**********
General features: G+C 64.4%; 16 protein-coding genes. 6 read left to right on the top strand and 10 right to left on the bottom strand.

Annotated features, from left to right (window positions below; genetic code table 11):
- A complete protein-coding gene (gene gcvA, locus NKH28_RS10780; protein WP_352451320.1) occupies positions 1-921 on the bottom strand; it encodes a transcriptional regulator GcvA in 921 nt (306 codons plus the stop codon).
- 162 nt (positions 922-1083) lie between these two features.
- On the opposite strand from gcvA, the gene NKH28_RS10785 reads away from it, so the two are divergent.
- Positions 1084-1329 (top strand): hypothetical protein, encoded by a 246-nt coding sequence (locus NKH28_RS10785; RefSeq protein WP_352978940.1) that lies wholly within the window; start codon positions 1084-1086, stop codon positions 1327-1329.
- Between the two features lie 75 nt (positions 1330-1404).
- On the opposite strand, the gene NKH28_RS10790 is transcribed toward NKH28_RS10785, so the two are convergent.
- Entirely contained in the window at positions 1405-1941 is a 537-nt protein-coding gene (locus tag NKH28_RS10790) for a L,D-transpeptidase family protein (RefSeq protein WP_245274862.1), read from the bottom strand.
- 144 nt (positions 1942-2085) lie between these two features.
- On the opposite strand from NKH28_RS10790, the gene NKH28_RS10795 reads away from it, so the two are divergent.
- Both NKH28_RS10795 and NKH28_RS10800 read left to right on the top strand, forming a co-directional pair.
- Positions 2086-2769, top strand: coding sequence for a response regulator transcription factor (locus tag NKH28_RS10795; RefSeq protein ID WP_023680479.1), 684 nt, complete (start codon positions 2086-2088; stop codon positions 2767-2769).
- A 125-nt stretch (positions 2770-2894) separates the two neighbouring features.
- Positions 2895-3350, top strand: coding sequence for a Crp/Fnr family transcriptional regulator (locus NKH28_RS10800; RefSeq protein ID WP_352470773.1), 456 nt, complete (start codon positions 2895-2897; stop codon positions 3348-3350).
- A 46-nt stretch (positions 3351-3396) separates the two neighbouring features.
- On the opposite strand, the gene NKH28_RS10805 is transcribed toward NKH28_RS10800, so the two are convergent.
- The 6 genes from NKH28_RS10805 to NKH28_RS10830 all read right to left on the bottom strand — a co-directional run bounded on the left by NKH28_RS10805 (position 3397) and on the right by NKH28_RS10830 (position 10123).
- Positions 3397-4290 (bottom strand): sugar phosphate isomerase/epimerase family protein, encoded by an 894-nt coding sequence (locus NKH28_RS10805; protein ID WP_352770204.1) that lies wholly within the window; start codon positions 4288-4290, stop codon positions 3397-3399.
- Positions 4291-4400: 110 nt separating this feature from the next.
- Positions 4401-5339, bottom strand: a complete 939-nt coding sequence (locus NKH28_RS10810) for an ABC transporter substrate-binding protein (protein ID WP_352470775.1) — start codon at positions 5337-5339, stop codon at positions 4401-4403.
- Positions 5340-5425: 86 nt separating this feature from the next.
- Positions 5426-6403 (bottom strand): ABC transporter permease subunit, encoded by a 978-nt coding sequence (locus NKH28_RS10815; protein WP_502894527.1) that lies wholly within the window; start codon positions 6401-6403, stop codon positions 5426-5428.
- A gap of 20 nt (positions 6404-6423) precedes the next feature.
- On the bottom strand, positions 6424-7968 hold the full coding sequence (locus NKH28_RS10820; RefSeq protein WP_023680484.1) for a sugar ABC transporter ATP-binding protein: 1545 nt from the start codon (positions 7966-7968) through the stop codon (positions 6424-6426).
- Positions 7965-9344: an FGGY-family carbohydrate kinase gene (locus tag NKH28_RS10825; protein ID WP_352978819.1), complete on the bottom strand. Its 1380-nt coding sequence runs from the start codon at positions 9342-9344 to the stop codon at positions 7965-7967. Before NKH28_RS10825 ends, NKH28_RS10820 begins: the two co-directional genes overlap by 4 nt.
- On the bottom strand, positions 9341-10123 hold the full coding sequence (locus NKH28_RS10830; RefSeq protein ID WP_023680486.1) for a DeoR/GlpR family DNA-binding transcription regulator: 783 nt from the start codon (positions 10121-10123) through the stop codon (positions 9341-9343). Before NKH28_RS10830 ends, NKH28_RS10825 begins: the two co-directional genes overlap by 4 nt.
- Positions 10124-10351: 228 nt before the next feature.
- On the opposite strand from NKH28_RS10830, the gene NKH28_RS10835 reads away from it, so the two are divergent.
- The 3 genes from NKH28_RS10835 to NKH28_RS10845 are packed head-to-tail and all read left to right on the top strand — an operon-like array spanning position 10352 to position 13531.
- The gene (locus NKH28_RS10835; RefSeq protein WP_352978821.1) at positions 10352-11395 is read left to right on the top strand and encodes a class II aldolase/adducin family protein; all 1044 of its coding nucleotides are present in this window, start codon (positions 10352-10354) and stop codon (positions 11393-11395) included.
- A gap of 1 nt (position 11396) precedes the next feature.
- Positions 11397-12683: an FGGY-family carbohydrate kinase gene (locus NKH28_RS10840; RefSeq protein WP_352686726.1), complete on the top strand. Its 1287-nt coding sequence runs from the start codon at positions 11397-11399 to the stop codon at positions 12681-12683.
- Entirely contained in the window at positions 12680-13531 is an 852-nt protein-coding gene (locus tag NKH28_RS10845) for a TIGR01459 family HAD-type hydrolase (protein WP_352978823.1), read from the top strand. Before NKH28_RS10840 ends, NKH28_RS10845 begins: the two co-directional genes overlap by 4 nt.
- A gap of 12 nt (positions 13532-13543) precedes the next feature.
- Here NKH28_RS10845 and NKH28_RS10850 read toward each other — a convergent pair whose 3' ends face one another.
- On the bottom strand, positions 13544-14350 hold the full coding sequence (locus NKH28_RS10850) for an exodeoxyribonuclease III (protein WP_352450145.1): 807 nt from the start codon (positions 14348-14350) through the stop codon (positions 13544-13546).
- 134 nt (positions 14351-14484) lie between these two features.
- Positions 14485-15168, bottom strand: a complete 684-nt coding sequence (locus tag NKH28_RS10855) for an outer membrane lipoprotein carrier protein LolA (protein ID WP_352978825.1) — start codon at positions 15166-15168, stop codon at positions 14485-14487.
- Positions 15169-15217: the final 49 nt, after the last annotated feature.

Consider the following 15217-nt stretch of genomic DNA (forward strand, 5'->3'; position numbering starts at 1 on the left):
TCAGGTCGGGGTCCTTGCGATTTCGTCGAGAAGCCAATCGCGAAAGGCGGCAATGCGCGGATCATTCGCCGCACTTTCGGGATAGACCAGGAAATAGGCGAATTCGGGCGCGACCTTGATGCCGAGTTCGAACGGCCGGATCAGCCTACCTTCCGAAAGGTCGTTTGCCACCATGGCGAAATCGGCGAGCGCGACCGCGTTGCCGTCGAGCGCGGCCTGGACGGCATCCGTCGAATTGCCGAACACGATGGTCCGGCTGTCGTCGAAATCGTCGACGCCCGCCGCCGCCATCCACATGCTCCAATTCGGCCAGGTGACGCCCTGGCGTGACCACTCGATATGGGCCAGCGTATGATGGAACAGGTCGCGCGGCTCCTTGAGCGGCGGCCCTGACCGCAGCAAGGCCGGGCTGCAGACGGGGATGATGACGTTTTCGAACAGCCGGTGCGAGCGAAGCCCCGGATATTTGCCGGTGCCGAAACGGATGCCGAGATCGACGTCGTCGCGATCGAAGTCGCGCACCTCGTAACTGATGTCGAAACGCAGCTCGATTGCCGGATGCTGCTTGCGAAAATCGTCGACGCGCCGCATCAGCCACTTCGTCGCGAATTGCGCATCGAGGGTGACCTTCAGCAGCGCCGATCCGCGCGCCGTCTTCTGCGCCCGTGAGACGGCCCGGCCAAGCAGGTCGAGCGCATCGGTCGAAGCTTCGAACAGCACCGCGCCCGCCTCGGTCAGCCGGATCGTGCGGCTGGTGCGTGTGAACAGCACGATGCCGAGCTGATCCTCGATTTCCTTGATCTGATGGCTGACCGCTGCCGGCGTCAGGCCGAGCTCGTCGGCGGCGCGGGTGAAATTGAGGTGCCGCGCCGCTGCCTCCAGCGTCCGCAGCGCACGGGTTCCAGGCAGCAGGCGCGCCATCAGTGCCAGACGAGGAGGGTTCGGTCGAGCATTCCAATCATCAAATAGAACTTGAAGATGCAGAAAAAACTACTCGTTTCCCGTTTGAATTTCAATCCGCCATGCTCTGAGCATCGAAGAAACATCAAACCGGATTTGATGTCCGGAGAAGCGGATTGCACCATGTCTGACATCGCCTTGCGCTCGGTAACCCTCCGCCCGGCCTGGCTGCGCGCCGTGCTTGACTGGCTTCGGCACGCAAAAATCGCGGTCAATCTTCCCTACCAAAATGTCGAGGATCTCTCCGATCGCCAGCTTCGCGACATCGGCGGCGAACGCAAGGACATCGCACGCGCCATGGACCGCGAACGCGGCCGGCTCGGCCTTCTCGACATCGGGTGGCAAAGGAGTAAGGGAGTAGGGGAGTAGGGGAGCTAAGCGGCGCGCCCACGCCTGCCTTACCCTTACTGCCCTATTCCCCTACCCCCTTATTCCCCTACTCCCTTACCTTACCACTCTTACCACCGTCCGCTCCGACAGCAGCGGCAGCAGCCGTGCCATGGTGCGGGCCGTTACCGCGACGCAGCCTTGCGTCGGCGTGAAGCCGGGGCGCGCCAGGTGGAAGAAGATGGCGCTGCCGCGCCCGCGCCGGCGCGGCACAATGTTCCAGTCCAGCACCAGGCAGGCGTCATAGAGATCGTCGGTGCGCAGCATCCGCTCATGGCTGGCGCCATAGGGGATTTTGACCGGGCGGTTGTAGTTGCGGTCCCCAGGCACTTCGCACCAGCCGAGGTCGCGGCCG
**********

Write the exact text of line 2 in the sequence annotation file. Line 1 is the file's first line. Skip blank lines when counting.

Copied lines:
Annotated features, from left to right (window positions below; genetic code table 11):